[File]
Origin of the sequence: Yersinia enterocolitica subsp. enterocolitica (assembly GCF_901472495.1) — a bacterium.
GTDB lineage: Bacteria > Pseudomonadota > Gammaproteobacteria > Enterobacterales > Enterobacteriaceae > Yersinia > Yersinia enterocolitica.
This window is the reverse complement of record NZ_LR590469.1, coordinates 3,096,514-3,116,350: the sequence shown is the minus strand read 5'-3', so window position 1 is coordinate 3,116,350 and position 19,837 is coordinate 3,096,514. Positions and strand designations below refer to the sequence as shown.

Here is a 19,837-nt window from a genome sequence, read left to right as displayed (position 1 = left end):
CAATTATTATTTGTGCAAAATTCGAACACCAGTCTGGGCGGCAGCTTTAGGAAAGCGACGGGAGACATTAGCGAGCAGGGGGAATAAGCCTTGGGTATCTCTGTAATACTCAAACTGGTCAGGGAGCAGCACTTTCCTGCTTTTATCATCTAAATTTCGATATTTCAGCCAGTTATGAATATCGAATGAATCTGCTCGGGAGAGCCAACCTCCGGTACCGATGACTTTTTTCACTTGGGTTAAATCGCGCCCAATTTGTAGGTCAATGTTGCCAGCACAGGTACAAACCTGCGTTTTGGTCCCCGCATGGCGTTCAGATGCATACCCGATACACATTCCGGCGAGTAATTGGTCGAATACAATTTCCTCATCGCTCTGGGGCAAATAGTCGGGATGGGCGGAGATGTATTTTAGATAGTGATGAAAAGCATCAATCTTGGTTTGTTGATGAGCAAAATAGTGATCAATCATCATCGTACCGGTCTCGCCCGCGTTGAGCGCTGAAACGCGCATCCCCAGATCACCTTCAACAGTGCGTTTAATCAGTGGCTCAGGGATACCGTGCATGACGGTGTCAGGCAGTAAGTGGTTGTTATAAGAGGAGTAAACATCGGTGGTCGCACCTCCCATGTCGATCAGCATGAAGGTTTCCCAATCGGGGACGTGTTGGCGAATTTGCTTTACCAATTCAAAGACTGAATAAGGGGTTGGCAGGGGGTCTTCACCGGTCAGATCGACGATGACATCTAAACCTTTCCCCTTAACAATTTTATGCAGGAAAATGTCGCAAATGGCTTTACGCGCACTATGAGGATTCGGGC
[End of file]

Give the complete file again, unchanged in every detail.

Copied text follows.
Origin of the sequence: Yersinia enterocolitica subsp. enterocolitica (assembly GCF_901472495.1) — a bacterium.
GTDB lineage: Bacteria > Pseudomonadota > Gammaproteobacteria > Enterobacterales > Enterobacteriaceae > Yersinia > Yersinia enterocolitica.
This window is the reverse complement of record NZ_LR590469.1, coordinates 3,096,514-3,116,350: the sequence shown is the minus strand read 5'-3', so window position 1 is coordinate 3,116,350 and position 19,837 is coordinate 3,096,514. Positions and strand designations below refer to the sequence as shown.

Here is a 19,837-nt window from a genome sequence, read left to right as displayed (position 1 = left end):
CAATTATTATTTGTGCAAAATTCGAACACCAGTCTGGGCGGCAGCTTTAGGAAAGCGACGGGAGACATTAGCGAGCAGGGGGAATAAGCCTTGGGTATCTCTGTAATACTCAAACTGGTCAGGGAGCAGCACTTTCCTGCTTTTATCATCTAAATTTCGATATTTCAGCCAGTTATGAATATCGAATGAATCTGCTCGGGAGAGCCAACCTCCGGTACCGATGACTTTTTTCACTTGGGTTAAATCGCGCCCAATTTGTAGGTCAATGTTGCCAGCACAGGTACAAACCTGCGTTTTGGTCCCCGCATGGCGTTCAGATGCATACCCGATACACATTCCGGCGAGTAATTGGTCGAATACAATTTCCTCATCGCTCTGGGGCAAATAGTCGGGATGGGCGGAGATGTATTTTAGATAGTGATGAAAAGCATCAATCTTGGTTTGTTGATGAGCAAAATAGTGATCAATCATCATCGTACCGGTCTCGCCCGCGTTGAGCGCTGAAACGCGCATCCCCAGATCACCTTCAACAGTGCGTTTAATCAGTGGCTCAGGGATACCGTGCATGACGGTGTCAGGCAGTAAGTGGTTGTTATAAGAGGAGTAAACATCGGTGGTCGCACCTCCCATGTCGATCAGCATGAAGGTTTCCCAATCGGGGACGTGTTGGCGAATTTGCTTTACCAATTCAAAGACTGAATAAGGGGTTGGCAGGGGGTCTTCACCGGTCAGATCGACGATGACATCTAAACCTTTCCCCTTAACAATTTTATGCAGGAAAATGTCGCAAATGGCTTTACGCGCACTATGAGGATTCGGGC